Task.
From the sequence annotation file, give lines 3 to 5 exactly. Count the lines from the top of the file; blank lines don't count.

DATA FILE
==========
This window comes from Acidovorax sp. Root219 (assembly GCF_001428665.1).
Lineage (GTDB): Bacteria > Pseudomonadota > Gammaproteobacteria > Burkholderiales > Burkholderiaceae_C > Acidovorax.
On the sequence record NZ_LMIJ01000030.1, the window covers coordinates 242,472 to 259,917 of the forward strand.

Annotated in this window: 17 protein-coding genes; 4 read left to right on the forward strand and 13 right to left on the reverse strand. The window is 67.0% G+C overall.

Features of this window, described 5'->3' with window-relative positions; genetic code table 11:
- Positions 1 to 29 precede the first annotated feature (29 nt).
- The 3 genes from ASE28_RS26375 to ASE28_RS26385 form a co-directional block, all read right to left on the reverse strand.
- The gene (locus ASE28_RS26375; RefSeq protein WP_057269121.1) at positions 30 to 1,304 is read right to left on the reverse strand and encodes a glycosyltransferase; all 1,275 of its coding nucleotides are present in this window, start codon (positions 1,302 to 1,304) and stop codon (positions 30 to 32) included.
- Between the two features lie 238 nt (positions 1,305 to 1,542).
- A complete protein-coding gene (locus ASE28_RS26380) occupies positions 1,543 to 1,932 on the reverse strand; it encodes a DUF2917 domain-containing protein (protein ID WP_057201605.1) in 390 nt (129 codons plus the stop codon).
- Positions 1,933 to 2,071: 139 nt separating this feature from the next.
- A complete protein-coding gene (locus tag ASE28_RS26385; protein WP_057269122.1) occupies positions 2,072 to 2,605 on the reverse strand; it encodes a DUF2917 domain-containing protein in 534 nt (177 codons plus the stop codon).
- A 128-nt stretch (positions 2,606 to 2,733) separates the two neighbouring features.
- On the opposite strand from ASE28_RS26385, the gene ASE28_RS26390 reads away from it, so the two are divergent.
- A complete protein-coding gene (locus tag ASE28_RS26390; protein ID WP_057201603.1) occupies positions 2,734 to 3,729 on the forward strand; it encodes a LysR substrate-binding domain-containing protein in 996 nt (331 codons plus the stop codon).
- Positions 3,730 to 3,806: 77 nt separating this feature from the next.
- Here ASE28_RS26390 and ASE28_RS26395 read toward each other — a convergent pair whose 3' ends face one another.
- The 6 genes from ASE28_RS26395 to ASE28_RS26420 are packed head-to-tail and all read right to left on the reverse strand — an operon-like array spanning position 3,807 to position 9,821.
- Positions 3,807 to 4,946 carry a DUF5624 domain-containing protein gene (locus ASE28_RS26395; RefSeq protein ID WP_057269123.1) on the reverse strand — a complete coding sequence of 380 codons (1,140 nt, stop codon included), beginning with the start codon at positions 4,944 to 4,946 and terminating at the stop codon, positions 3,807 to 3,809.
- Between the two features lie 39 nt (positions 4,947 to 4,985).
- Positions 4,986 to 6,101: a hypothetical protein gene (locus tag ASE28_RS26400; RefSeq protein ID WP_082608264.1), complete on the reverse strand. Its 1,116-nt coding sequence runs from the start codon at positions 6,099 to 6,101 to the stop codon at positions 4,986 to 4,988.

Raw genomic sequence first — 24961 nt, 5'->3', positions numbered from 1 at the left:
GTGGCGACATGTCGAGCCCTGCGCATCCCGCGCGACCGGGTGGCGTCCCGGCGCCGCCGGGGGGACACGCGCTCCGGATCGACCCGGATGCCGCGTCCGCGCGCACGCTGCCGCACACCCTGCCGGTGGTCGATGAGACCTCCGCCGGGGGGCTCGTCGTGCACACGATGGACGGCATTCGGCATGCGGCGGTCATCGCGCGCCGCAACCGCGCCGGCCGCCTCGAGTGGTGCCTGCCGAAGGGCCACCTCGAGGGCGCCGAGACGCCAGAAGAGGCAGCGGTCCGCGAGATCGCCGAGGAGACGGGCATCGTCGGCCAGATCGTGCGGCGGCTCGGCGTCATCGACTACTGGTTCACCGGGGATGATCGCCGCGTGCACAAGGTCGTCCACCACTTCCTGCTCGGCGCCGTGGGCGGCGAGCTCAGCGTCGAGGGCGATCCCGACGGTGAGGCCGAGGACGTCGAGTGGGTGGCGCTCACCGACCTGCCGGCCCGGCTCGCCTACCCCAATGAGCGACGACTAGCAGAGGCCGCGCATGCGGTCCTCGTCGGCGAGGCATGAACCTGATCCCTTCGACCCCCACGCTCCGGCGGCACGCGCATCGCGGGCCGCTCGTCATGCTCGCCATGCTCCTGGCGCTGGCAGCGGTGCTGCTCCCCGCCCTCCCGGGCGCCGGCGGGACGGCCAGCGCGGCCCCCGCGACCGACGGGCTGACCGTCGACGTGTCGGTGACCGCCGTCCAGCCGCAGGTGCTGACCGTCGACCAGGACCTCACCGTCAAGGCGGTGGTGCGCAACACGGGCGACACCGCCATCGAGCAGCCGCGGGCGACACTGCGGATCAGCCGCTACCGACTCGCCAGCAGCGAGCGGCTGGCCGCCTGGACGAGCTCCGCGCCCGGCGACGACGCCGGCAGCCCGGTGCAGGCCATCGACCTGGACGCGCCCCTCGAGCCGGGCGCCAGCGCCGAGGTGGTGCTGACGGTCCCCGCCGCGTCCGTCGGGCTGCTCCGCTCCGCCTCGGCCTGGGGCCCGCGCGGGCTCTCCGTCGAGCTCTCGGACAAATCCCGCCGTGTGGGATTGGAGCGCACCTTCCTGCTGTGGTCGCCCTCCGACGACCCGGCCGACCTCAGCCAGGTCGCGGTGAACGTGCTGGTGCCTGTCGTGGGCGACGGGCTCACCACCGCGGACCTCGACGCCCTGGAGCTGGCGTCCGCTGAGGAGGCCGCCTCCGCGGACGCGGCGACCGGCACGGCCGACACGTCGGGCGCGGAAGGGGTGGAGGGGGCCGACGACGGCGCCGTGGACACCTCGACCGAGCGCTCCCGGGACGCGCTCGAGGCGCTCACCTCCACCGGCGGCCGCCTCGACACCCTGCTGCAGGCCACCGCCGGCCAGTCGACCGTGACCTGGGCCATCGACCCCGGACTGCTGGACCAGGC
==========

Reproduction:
On the sequence record NZ_LMIJ01000030.1, the window covers coordinates 242,472 to 259,917 of the forward strand.

Annotated in this window: 17 protein-coding genes; 4 read left to right on the forward strand and 13 right to left on the reverse strand. The window is 67.0% G+C overall.

Features of this window, described 5'->3' with window-relative positions; genetic code table 11: